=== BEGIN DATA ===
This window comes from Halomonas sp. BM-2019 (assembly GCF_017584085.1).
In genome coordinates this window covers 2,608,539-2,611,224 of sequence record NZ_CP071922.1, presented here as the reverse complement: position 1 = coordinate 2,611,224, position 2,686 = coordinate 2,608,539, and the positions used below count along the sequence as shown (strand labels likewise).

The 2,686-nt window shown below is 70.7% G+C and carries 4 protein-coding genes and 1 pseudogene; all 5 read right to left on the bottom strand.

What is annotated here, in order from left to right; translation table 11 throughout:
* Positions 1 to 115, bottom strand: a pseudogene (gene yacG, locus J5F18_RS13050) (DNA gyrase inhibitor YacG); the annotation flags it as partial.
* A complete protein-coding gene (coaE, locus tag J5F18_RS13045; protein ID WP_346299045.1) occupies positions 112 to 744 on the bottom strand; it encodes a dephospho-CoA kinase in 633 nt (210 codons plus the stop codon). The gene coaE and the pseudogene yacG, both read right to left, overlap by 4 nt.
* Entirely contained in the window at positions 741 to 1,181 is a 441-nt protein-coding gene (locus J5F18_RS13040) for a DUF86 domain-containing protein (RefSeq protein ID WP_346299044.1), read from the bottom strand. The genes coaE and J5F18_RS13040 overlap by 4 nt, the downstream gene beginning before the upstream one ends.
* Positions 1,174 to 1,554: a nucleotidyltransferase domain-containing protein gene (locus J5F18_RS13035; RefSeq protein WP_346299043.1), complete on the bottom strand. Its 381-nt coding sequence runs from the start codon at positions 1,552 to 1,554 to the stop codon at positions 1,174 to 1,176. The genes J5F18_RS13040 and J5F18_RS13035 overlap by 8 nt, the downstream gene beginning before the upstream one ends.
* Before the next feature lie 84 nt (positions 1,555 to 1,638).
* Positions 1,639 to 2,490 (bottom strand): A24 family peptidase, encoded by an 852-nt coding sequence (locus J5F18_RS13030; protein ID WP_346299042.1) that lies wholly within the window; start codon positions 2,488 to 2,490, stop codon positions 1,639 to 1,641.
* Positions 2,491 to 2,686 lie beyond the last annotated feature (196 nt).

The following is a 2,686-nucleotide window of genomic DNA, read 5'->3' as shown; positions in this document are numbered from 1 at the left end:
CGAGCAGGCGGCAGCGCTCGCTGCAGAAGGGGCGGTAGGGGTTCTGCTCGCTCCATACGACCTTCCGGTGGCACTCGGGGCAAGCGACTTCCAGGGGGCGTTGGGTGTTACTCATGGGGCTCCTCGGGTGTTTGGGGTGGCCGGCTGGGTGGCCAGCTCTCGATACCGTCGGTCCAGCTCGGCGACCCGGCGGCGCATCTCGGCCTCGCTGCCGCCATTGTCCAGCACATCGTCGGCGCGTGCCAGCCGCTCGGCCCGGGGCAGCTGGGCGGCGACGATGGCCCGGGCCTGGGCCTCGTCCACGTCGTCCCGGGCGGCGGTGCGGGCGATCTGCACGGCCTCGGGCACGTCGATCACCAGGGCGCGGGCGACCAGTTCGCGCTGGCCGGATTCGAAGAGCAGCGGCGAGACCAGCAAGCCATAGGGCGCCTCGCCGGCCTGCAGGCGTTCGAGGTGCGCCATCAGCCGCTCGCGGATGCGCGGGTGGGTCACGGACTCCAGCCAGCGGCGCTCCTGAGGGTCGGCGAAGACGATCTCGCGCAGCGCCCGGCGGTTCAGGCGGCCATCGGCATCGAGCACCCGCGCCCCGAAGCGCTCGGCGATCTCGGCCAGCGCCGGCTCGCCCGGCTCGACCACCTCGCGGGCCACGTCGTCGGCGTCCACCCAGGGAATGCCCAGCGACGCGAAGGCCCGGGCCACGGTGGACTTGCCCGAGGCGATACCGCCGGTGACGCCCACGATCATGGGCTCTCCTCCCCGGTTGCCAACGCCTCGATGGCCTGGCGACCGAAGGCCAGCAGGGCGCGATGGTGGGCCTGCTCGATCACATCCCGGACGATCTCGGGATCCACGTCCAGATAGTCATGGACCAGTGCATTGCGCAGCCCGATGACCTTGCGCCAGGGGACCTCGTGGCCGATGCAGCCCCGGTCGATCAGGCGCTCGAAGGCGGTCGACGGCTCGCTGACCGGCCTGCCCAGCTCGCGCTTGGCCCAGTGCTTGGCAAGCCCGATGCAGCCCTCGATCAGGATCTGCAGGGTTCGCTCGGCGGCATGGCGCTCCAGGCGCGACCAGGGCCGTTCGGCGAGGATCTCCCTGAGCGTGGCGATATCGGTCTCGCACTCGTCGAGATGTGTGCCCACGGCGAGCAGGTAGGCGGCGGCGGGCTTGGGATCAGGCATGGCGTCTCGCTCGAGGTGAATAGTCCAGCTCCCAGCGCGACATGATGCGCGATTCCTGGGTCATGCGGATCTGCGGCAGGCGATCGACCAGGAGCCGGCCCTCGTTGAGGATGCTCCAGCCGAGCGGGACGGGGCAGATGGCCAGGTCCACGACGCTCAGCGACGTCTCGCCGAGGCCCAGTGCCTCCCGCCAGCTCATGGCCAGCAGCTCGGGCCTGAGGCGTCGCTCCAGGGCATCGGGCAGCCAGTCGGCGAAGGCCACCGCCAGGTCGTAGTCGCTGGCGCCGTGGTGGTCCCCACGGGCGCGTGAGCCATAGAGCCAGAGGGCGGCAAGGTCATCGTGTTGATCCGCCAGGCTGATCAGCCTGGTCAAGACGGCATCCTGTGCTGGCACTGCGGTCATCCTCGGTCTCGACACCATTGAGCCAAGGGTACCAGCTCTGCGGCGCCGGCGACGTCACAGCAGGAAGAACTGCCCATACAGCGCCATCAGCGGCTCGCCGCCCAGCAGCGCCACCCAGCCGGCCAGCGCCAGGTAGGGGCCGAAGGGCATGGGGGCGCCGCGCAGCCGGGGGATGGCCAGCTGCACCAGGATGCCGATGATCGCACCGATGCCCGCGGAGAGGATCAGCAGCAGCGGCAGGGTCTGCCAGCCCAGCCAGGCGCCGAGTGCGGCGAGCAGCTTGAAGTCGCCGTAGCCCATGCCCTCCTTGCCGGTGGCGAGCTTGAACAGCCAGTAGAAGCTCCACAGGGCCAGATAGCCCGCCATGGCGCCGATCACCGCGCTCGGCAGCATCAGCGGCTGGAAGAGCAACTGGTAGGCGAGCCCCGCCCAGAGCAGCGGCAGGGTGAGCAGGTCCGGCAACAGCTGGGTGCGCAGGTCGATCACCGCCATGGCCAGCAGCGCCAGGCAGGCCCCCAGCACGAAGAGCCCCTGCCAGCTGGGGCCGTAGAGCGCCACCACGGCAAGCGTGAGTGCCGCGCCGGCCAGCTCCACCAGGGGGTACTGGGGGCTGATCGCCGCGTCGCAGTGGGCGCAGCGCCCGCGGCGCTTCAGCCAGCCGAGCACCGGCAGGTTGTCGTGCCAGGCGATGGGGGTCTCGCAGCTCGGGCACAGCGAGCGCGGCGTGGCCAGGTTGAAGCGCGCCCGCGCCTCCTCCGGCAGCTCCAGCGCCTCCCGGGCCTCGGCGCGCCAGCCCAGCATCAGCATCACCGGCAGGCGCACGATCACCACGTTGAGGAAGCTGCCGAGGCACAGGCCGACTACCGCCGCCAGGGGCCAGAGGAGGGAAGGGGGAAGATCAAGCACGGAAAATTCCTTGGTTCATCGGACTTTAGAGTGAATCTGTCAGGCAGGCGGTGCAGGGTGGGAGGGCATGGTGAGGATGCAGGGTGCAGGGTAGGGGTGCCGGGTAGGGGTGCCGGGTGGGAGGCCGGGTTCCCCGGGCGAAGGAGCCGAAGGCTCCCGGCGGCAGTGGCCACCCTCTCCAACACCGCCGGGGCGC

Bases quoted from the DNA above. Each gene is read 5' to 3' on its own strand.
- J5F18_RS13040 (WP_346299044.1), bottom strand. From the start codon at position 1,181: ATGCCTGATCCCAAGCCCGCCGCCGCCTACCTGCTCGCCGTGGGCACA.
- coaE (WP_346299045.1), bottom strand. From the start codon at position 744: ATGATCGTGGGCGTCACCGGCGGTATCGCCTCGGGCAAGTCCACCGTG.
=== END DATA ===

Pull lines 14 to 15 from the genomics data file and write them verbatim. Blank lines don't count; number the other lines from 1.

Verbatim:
Bases quoted from the DNA above. Each gene is read 5' to 3' on its own strand.
- J5F18_RS13040 (WP_346299044.1), bottom strand. From the start codon at position 1,181: ATGCCTGATCCCAAGCCCGCCGCCGCCTACCTGCTCGCCGTGGGCACA.